- Step it up in data, knowledge, advocacy and movement building to demolish the myth of female incapacity and inferiority in STEM to build and sustain girls’ and women's interest in and confidence about their inner spark to take on the challenge of STEM education and careers.
Inculcate a STEM culture in a gender neutral way but with special appeal to women and girls from early childhood to adulthood, from homes, schools, universities and labs to tech ventures. Making it cool and making it second nature for them to embrace as a hobby, as a passion, as an academic pursuit, as a profession, as a profitable enterprise. Recognition and awards from the start energizes the female STEM flocks.
- Step it up to train and develop skills in incubators, Research and Data labs and rebooting through the life and career cycles.
- Step it up to educate and organize - access to and encouragement for girls and women to go for STEM education stream through special measures, incentives and scholarships etc. is critical. Fostering STEM women's organizations and professional bodies would generate a positive momentum.
- Step it up to mentor—it's important that both women and men STEM leaders mentor girls and women in all stages on their path to participation and leadership in STEM education and careers.
- Step it up to transform the patriarchal spaces and culture of work of STEM institutions and businesses and make them more responsive to and accommodative of women's participation and leadership—again through special measures—flexible working hours, childcare, parental leave, shorter work hours, incentives, motivational leadership and management, etc.
- Step it up with significant investments to recruit, retain and promote STEM women to generate a critical mass so it creates its own snowballing effect towards parity democracy in STEM.
Finally let us not forget that the resolution declaring the international day was adopted in 2015 around the time of three epic intergovernmental normative commitments and processes. The 2030 Agenda for Sustainable Development and its emphasis on science, technology and innovation as a critical enabler of the three dimensions of sustainable development: Economic growth, social development and environment sustainability.
Women's empowerment though STEM is a vital enabler and beneficiary of these three aspects of Sustainable development. In terms of economic growth 144 developing countries would increase their GDP by 8 trillion if 600 million women and girls have access to ICT; more women in STEM would move the needle to more sustainable consumption and production patterns and environmental sustainability. STEM gender parity would contribute to greater social capital, equality and empowerment and enable women to be part of and benefit from the technology driven jobs revolution underway in the Fourth Industrial Revolution and to leaving no one behind.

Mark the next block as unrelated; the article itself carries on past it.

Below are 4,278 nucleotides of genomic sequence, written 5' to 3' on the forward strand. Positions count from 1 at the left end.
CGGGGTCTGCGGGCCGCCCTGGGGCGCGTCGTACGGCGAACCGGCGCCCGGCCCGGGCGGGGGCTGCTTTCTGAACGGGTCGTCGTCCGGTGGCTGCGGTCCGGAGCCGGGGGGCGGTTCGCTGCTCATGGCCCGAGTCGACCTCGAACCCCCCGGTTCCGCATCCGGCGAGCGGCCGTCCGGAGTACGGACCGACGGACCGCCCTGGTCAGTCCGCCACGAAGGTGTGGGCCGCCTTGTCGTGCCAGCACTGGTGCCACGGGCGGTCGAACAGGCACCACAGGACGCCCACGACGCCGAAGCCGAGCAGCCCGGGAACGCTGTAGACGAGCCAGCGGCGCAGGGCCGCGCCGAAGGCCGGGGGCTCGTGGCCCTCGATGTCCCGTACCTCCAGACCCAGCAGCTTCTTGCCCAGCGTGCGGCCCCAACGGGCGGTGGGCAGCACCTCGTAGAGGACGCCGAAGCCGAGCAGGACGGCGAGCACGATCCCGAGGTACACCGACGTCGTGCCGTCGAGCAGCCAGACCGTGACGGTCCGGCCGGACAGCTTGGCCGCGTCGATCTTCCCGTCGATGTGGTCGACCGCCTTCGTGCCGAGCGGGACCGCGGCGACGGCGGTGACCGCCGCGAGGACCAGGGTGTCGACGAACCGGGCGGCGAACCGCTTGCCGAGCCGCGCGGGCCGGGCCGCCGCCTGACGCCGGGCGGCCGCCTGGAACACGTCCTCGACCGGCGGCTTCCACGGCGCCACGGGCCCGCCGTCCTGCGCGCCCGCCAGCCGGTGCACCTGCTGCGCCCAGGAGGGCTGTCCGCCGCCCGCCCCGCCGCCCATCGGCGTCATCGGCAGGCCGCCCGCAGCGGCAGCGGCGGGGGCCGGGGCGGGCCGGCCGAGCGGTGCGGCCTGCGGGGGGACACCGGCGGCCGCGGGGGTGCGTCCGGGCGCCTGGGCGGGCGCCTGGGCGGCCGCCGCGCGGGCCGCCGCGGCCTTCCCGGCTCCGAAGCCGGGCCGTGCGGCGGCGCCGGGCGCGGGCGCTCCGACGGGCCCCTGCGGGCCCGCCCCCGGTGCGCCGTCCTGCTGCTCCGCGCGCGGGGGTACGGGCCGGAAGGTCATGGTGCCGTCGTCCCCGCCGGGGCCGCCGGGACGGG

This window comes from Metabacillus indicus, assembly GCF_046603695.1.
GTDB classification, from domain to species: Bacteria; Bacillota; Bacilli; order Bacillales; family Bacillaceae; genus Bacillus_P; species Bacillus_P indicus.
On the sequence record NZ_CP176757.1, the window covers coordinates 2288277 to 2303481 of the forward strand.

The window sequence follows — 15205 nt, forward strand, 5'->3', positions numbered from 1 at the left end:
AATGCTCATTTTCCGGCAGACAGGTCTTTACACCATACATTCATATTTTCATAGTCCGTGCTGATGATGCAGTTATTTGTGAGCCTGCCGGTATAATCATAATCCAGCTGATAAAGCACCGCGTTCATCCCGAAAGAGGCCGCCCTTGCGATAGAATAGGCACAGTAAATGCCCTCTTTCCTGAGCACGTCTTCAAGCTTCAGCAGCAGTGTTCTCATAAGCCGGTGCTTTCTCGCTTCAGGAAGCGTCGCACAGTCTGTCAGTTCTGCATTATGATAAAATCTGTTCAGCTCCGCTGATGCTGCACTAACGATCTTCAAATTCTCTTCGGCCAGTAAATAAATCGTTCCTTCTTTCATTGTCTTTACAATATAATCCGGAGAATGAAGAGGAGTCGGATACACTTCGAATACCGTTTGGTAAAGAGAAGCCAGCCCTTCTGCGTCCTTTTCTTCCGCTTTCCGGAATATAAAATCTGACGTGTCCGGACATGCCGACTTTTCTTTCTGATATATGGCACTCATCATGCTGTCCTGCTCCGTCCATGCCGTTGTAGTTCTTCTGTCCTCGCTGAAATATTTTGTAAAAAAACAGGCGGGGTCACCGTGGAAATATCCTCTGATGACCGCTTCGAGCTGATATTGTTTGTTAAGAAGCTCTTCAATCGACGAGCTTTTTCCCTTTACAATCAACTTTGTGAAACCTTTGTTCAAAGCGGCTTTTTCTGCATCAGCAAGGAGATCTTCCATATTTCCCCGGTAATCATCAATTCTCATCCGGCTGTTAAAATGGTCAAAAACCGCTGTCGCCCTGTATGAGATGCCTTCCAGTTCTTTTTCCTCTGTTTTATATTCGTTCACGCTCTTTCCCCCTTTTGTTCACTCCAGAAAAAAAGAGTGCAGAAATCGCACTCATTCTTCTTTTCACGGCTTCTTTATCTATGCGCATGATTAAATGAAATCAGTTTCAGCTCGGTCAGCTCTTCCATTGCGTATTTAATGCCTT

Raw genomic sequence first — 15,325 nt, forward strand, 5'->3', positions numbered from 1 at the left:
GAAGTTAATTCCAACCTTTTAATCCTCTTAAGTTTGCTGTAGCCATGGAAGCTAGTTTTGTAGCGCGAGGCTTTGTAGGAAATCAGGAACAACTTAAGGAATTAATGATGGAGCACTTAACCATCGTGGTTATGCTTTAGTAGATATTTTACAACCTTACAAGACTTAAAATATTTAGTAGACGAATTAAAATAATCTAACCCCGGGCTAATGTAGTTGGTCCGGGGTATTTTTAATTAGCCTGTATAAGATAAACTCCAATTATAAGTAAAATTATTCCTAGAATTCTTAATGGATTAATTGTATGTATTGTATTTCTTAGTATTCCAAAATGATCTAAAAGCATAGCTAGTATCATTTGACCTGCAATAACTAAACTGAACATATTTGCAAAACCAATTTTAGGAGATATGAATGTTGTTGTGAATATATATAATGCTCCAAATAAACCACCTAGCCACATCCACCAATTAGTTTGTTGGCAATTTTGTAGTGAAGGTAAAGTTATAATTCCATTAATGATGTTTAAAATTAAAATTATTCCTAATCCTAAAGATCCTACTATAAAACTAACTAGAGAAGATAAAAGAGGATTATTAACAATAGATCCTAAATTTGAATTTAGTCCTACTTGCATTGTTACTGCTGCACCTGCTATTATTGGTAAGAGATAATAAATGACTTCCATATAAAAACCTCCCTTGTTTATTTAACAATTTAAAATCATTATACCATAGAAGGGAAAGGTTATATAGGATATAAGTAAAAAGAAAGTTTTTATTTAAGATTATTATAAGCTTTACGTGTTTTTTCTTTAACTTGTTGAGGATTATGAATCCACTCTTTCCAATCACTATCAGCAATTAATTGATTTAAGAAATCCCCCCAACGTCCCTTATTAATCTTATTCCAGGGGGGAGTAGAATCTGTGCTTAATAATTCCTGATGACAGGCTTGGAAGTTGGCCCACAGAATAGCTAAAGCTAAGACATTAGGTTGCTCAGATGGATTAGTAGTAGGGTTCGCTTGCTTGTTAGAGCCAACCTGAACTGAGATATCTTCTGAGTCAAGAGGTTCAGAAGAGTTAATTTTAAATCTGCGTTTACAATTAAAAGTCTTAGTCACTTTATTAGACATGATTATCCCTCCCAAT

The historic Gender Equality Compact of Beijing+20, the Climate Change Agreement, New Urban Agenda and SDG 5 itself on achieving gender equality and empowering all women and girls and puts gender equality in conjunction with STEM and calls for enhancing the use of enabling technology in particular ICT to promote the empowerment of women, the World Summit on Information Society, plus 10 commitments to gender equality and women's empowerment to drive the various action areas of the ICT Compact.
And now in the CSW 61 we will be looking to adopt a global plan of implementation on :Women’s Economic Empowerment in the Changing World of Work” and it will very much reflect how STEM developments are changing the world of work and how gender equality can and should be ensured and achieved though women's equal and full participation and leadership in this labour market transformation and in the creation and securing of ‘new collar’ jobs.
On this day we need to pledge to live up these commitments and translate them into results and impact at all levels: Global, regional, national and local involving all stakeholders: Educational institutions, private sector and governments, scientific and professional bodies.
UN Women stands ready to continue to work in this area at all levels with relevant partners to advance this agenda. Together, we most galvanize the global community to ensure full accountability to advance women in science, technology and innovation for achieving gender equality and all other development goals. Together, we must ensure that women’s participation in innovation is not the exception, but becomes the norm of life and work!